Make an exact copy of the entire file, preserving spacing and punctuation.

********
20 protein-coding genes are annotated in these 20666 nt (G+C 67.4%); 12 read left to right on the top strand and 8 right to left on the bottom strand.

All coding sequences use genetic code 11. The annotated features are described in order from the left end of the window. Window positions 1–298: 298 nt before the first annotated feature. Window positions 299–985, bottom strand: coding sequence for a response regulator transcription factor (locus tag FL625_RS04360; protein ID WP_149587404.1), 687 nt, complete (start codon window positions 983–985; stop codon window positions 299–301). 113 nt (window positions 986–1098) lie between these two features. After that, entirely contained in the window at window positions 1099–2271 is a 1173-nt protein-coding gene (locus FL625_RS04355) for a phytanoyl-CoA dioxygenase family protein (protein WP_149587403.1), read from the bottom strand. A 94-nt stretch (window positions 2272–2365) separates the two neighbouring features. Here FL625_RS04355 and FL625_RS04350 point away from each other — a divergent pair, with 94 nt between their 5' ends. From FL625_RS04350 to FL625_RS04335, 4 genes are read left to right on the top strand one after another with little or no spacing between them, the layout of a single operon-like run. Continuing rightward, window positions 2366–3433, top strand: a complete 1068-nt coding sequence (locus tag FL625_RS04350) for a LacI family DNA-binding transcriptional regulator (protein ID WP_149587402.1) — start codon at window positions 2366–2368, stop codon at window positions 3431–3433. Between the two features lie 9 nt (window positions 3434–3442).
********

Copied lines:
20 protein-coding genes are annotated in these 20666 nt (G+C 67.4%); 12 read left to right on the top strand and 8 right to left on the bottom strand.

All coding sequences use genetic code 11. The annotated features are described in order from the left end of the window. Window positions 1–298: 298 nt before the first annotated feature. Window positions 299–985, bottom strand: coding sequence for a response regulator transcription factor (locus tag FL625_RS04360; protein ID WP_149587404.1), 687 nt, complete (start codon window positions 983–985; stop codon window positions 299–301). 113 nt (window positions 986–1098) lie between these two features. After that, entirely contained in the window at window positions 1099–2271 is a 1173-nt protein-coding gene (locus FL625_RS04355) for a phytanoyl-CoA dioxygenase family protein (protein WP_149587403.1), read from the bottom strand. A 94-nt stretch (window positions 2272–2365) separates the two neighbouring features. Here FL625_RS04355 and FL625_RS04350 point away from each other — a divergent pair, with 94 nt between their 5' ends. From FL625_RS04350 to FL625_RS04335, 4 genes are read left to right on the top strand one after another with little or no spacing between them, the layout of a single operon-like run. Continuing rightward, window positions 2366–3433, top strand: a complete 1068-nt coding sequence (locus tag FL625_RS04350) for a LacI family DNA-binding transcriptional regulator (protein ID WP_149587402.1) — start codon at window positions 2366–2368, stop codon at window positions 3431–3433. Between the two features lie 9 nt (window positions 3434–3442).